Boosting maternal health and developing ways to overcome and respond to diseases such as HIV/AIDS will be the focus of Secretary-General Ban Ki-moon’s upcoming visit to Washington and five African countries starting on Monday.
In Washington, Mr. Ban will open the Women Deliver 2010 conference, which is the largest-ever gathering on maternal health, drawing 3,500 participants from 140 countries, according to organizers.
The three-day event, starting on Monday, will focus on the theme, “Delivering solutions for girls and women,” underscoring the need for maternal and reproductive health to be a top priority.
Participants are expected to discuss how the Millennium Development Goals (MDGs) – eight anti-poverty and other socio-economic targets with a 2015 deadline – will not be reached without investment in women. They are also set to confer on how the world can achieve the MDG on improving maternal health if governments and donors commit the necessary funding now.
While in the United States capital, Mr. Ban will speak at the Global Business Coalition on HIV/AIDS, TB and Malaria. He is also scheduled to meet with Senator John Kerry and hold talks with the National Association for Evangelicals.
Later on Monday, the Secretary-General will make the second of his three scheduled visits to Africa in the course of a month, travelling first to South Africa to discuss the MDGs and attend the start of the World Cup soccer tournament.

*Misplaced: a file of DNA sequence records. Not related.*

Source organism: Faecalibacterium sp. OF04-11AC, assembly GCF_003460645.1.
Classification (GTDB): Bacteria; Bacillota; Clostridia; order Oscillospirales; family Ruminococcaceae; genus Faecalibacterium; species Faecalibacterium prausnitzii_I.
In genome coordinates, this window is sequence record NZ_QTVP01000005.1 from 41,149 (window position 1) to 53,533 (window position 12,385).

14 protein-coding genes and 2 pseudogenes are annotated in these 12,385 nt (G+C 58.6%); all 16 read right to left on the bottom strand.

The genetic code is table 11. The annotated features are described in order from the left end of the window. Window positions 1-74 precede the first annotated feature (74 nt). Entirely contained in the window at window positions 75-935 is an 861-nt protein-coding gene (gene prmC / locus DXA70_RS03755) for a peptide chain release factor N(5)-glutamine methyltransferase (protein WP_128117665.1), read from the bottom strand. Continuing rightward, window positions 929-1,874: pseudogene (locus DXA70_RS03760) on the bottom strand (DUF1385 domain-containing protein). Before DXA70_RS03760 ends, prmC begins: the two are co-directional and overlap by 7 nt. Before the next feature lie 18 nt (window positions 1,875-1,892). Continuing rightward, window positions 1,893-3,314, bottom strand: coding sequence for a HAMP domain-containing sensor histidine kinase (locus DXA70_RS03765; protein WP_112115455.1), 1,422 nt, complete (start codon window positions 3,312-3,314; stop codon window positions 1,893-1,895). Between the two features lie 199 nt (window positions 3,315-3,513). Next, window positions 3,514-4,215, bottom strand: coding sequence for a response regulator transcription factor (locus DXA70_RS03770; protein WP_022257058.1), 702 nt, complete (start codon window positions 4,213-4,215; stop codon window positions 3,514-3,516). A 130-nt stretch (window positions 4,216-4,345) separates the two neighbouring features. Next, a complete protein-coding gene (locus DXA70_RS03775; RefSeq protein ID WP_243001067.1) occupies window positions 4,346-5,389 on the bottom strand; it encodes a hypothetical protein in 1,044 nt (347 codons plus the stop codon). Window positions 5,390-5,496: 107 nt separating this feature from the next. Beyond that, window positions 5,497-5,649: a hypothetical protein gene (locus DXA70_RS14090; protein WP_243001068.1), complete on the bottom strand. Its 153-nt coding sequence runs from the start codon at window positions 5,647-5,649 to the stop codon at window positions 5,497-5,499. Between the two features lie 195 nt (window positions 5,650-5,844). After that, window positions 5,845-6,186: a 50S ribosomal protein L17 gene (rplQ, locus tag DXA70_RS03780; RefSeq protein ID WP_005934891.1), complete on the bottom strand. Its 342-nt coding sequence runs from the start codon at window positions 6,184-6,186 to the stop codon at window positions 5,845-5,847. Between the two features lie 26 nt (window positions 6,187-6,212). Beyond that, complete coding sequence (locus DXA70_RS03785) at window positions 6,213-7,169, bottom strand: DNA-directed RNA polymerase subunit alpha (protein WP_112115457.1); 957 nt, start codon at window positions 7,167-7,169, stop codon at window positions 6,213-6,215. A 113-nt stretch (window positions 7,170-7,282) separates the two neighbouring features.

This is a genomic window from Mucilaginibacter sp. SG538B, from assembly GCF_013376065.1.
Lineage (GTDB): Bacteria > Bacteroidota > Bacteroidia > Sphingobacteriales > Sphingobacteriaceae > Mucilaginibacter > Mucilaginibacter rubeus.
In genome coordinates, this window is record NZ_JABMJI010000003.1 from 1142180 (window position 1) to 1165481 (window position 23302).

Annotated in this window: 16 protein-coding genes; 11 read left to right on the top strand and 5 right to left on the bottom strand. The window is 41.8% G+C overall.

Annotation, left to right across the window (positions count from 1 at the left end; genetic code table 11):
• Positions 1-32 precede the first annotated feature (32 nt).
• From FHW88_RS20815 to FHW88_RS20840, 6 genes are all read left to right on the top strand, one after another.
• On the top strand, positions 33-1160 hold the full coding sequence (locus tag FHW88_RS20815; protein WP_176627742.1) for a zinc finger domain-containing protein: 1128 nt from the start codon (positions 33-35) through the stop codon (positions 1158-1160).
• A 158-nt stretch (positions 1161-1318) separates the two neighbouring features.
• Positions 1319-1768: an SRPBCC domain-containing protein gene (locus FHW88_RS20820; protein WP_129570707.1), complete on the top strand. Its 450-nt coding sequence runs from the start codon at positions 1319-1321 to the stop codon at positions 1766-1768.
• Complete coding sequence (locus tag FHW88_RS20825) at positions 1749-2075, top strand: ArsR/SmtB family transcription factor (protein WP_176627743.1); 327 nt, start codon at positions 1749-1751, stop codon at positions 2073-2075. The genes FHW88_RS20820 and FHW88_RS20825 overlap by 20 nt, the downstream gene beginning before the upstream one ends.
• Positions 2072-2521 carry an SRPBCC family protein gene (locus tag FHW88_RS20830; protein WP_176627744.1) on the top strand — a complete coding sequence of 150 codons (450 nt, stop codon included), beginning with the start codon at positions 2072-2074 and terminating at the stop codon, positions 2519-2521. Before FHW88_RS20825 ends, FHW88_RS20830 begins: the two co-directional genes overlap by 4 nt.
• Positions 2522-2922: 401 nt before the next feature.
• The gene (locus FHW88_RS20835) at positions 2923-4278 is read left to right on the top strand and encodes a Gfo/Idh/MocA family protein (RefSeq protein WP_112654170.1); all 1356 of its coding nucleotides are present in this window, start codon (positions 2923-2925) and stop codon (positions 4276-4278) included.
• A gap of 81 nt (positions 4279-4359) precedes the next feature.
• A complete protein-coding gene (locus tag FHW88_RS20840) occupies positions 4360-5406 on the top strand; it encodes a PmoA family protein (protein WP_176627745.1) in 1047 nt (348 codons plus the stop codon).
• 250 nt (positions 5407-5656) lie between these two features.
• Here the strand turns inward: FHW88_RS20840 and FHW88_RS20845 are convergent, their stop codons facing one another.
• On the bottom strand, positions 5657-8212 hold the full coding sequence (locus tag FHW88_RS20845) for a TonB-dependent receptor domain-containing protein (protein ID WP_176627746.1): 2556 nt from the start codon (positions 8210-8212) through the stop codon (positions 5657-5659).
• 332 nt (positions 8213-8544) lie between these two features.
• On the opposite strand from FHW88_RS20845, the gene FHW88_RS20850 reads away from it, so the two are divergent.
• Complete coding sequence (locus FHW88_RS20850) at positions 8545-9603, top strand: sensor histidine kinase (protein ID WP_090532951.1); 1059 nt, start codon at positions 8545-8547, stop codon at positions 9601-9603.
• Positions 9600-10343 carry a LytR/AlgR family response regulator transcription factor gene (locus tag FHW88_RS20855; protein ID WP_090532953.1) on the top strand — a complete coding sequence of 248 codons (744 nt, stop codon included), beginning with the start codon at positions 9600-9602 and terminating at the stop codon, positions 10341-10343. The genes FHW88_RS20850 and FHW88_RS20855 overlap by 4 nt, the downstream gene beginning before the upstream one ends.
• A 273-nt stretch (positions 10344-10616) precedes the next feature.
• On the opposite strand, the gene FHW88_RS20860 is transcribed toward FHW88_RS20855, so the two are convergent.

He will also visit Burundi, Cameroon, Benin and Sierra Leone, before returning to New York on 16 June.
For the court to have the reach it needs, it must have universal support, he said. “Only then will perpetrators have no place to hide.”
So far 111 countries have become parties to the Rome Statute that established the ICC, while 37 others have signed but not yet ratified it. But some of the world’s largest and most powerful countries, including China, India, Russia and the United States, have not joined.
The Secretary-General’s third visit to Africa will be to Gabon, Nigeria and the Democratic Republic of the Congo (DRC), where a UN peacekeeping mission – known as MONUC – has been in operation for 11 years.
Last week, the Security Council agreed to transform the operation into a stabilization mission in the coming weeks, authorizing the withdrawal of up to 2,000 UN military personnel by 30 June from areas where security has improved enough to allow their removal.